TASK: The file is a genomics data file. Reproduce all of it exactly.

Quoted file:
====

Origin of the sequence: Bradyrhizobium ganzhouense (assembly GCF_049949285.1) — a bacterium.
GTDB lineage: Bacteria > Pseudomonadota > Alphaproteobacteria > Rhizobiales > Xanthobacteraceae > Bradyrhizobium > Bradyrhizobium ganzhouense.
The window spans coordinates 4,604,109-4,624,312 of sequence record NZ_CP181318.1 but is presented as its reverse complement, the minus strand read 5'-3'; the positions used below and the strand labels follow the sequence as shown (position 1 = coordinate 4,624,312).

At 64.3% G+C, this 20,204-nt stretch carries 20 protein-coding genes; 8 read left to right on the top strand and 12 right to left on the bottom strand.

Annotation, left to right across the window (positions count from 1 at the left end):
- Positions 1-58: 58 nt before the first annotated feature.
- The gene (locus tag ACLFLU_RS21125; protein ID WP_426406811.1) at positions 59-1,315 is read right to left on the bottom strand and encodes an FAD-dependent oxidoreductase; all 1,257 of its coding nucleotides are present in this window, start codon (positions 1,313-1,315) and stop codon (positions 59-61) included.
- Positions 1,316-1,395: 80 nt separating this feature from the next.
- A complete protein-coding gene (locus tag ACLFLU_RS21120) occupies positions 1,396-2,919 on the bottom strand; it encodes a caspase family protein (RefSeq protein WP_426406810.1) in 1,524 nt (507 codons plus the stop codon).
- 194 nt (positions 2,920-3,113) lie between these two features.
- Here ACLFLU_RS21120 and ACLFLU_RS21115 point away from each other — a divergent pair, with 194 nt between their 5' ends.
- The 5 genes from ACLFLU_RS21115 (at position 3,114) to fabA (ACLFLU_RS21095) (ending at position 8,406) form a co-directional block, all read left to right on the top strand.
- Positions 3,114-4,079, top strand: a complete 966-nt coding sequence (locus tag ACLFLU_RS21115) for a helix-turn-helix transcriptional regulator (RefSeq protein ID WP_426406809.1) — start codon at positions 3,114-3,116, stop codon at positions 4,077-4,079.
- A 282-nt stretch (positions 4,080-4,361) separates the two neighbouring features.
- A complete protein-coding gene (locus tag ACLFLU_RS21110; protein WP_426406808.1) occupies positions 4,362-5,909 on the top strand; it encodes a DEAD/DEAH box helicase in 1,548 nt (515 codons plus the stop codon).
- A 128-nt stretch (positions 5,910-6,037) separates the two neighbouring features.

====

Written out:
Origin of the sequence: Bradyrhizobium ganzhouense (assembly GCF_049949285.1) — a bacterium.
GTDB lineage: Bacteria > Pseudomonadota > Alphaproteobacteria > Rhizobiales > Xanthobacteraceae > Bradyrhizobium > Bradyrhizobium ganzhouense.
The window spans coordinates 4,604,109-4,624,312 of sequence record NZ_CP181318.1 but is presented as its reverse complement, the minus strand read 5'-3'; the positions used below and the strand labels follow the sequence as shown (position 1 = coordinate 4,624,312).

At 64.3% G+C, this 20,204-nt stretch carries 20 protein-coding genes; 8 read left to right on the top strand and 12 right to left on the bottom strand.

Annotation, left to right across the window (positions count from 1 at the left end):
- Positions 1-58: 58 nt before the first annotated feature.
- The gene (locus tag ACLFLU_RS21125; protein ID WP_426406811.1) at positions 59-1,315 is read right to left on the bottom strand and encodes an FAD-dependent oxidoreductase; all 1,257 of its coding nucleotides are present in this window, start codon (positions 1,313-1,315) and stop codon (positions 59-61) included.
- Positions 1,316-1,395: 80 nt separating this feature from the next.
- A complete protein-coding gene (locus tag ACLFLU_RS21120) occupies positions 1,396-2,919 on the bottom strand; it encodes a caspase family protein (RefSeq protein WP_426406810.1) in 1,524 nt (507 codons plus the stop codon).
- 194 nt (positions 2,920-3,113) lie between these two features.
- Here ACLFLU_RS21120 and ACLFLU_RS21115 point away from each other — a divergent pair, with 194 nt between their 5' ends.
- The 5 genes from ACLFLU_RS21115 (at position 3,114) to fabA (ACLFLU_RS21095) (ending at position 8,406) form a co-directional block, all read left to right on the top strand.
- Positions 3,114-4,079, top strand: a complete 966-nt coding sequence (locus tag ACLFLU_RS21115) for a helix-turn-helix transcriptional regulator (RefSeq protein ID WP_426406809.1) — start codon at positions 3,114-3,116, stop codon at positions 4,077-4,079.
- A 282-nt stretch (positions 4,080-4,361) separates the two neighbouring features.
- A complete protein-coding gene (locus tag ACLFLU_RS21110; protein WP_426406808.1) occupies positions 4,362-5,909 on the top strand; it encodes a DEAD/DEAH box helicase in 1,548 nt (515 codons plus the stop codon).
- A 128-nt stretch (positions 5,910-6,037) separates the two neighbouring features.